At the time of writing – popping between this and Twitter as all good writers do (!) – two tweets appeared on my timeline¬†both, although carrying dispiriting messages, suitably illustrate this post.¬†Cue a further frisson of excitement, stirring music, and … and … the … the …THE STARS ARE ALIGNING!

I have to shake myself back to reality. After suicidal depths and isolation, so perpetual as to rival purgatory without the promise of heaven, real¬†hope can send one a tad giddy …

This tweet pictured below is from a psychiatrist working in an NHS Accident and Emergency Department. Whether a real or an ironic example, the message is the same. Resources are very limited, ever more strict criteria is applied to determine who may receive them. People in need can and do slip through the widening cracks in the system. The second tweet contained a link to this article in the Guardian.
Tweet 24 May 2017 to use to illustrate a HSOL blog post

This is not a great time to be vulnerable or disabled. 

After completing the lengthy assessment – in two visits of around 80 minutes each – my newly allocated social worker tells me that she thinks her request for support for me – four hours per week delivered in two hourly sessions – will be approved.

To have real possibility of a support worker or personal assistant (PA) – appropriate, flexible support — dangled, like a diamond encrusted carrot, right before my very eyes,¬†feels like the winning the lotto, the big money, life-changing bucks. But forget that, who needs it?!

I will feel like a millionaire for having won the social care lottery because it will afford me the luxury of being able to do more than survive … and instead to thrive.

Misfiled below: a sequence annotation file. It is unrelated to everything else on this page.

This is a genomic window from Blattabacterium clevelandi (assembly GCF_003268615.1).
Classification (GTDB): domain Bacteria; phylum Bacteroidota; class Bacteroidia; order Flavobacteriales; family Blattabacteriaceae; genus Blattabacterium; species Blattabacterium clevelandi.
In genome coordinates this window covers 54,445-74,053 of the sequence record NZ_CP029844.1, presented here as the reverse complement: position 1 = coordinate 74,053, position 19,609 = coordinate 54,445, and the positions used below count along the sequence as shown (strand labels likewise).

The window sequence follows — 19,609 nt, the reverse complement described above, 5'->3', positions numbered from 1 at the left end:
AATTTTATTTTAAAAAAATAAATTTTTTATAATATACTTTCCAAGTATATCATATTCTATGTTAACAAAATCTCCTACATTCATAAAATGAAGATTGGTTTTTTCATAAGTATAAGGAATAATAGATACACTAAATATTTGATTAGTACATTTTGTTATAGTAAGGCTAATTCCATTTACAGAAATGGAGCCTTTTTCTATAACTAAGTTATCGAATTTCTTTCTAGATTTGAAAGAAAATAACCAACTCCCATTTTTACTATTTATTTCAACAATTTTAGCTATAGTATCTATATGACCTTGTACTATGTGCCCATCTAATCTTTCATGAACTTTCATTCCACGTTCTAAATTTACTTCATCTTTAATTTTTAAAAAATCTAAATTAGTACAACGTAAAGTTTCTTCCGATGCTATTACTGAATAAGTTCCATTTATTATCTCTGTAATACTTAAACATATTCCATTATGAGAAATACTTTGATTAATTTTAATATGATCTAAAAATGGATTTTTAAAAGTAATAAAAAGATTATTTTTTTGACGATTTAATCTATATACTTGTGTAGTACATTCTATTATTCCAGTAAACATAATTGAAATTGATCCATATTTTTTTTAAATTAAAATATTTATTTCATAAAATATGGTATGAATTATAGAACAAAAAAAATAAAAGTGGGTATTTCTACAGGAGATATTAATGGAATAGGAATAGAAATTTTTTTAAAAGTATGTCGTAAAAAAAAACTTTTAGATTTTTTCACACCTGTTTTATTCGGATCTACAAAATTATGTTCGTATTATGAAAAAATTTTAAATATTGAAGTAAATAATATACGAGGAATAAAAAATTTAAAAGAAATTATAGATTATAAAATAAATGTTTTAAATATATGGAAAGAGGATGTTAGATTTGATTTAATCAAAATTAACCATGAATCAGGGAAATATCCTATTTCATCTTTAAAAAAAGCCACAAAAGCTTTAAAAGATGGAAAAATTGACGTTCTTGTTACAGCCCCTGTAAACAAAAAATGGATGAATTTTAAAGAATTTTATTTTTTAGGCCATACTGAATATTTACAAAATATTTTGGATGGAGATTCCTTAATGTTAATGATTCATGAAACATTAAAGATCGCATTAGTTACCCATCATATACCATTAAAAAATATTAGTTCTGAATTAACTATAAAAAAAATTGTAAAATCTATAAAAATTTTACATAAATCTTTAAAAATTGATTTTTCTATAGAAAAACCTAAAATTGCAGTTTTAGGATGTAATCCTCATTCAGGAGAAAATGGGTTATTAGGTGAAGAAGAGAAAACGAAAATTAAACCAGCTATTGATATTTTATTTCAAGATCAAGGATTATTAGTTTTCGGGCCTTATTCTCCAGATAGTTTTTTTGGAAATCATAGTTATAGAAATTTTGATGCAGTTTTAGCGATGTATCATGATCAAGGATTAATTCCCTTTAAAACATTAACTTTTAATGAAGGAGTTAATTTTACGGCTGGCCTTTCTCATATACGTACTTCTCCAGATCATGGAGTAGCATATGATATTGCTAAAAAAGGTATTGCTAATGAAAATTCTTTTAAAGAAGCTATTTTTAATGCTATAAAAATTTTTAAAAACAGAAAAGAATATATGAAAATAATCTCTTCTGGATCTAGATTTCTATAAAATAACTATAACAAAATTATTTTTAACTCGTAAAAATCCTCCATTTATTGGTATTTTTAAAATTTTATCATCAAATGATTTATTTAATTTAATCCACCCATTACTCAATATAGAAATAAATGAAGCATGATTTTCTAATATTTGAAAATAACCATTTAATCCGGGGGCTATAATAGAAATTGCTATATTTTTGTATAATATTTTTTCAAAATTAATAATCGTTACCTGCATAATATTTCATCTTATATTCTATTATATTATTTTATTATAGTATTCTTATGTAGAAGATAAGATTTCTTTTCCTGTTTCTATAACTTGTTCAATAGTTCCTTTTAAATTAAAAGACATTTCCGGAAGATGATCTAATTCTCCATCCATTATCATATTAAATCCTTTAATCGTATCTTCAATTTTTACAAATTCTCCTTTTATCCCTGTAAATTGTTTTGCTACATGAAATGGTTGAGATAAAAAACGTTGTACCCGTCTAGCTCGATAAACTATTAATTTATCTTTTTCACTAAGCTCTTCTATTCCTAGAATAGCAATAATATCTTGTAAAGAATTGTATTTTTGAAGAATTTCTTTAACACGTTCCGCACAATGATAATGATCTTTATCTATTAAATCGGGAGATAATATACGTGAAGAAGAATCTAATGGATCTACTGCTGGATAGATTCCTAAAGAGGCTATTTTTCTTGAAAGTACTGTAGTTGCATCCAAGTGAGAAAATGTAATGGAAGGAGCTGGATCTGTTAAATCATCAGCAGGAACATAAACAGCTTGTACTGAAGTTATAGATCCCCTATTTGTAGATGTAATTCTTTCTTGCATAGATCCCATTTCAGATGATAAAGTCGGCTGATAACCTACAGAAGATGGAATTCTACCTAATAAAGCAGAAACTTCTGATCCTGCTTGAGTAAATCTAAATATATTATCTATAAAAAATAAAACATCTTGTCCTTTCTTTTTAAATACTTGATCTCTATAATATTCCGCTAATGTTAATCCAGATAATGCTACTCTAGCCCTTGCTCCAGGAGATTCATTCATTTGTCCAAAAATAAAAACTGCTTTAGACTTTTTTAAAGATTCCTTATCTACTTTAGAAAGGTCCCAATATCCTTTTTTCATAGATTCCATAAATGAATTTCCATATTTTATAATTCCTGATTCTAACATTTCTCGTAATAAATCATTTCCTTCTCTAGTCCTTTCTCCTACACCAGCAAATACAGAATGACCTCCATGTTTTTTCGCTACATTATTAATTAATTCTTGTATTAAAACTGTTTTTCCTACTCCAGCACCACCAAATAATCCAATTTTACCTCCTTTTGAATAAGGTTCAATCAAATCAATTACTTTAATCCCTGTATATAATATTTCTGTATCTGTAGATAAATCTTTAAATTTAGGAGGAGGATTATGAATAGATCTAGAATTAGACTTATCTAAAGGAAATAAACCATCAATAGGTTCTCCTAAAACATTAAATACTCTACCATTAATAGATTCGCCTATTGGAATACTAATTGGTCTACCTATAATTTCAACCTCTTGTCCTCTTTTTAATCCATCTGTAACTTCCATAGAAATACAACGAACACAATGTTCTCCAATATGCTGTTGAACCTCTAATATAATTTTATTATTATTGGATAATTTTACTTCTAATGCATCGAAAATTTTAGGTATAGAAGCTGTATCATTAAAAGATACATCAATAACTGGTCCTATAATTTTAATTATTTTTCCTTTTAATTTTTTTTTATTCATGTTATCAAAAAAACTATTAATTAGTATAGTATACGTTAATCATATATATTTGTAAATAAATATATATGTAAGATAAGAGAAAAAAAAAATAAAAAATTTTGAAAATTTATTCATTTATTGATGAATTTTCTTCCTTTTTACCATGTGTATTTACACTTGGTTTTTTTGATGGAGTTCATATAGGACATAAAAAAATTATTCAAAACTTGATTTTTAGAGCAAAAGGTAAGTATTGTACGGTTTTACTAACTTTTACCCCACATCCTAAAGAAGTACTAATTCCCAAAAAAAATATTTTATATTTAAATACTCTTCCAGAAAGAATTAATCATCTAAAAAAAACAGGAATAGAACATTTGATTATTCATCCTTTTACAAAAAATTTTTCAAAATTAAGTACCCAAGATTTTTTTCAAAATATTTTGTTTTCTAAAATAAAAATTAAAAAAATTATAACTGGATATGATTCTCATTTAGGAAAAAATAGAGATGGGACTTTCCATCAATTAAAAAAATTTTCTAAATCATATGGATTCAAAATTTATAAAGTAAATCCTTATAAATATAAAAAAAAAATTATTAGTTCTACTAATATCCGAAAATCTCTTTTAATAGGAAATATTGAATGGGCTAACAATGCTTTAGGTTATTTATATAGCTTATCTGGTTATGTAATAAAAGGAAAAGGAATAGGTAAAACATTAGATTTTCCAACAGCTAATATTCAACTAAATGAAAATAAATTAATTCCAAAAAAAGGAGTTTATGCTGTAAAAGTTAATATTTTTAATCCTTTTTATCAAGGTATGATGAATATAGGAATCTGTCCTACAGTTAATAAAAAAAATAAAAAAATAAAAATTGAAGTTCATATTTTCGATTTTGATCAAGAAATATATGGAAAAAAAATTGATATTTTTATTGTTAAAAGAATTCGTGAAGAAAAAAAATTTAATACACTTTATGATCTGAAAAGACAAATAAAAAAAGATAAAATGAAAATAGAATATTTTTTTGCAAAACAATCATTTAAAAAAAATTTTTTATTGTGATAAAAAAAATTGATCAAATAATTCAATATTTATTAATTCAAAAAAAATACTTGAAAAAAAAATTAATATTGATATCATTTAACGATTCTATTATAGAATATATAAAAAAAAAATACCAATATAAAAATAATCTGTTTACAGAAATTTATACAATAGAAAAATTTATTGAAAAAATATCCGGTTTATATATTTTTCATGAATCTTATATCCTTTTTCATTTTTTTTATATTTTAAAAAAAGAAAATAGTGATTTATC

Adventures in Admin.

I wish Admin. were an exciting place where I was having the time of my life.

Rebuilding my life after months in the depths of crisis¬†is¬†exciting. It feels really good to be making progress but, I’ll admit, the administration side of the process can be more wearying than any other – emails, calls, forms, research … chasing this person … approaching that organisation … researching grants … and trying to make head or tail of the personal budgets/direct payments system in the ongoing quest for social care support.

In the last couple of days alone I’ve …

  • sent three emails to my social worker
  • spent considerable time and ‘spoons’ researching support and treatment options outside of the NHS for my eating disorder. and drawn a blank beyond the one option I already knew about which may not be suitable.
  • sent two emails regarding a local women’s support group – one a brief testimonial to support the application for funds to keep it going – another to update on my circumstances and inform the facilitator when I hope to be well enough to return.
  • researched organisations offering grants for a convalescence/respite break, sought advice about my eligibility, printed application forms, and contacted health professionals to try to find one who could spare the time to make an application on behalf, as that’s how the system works.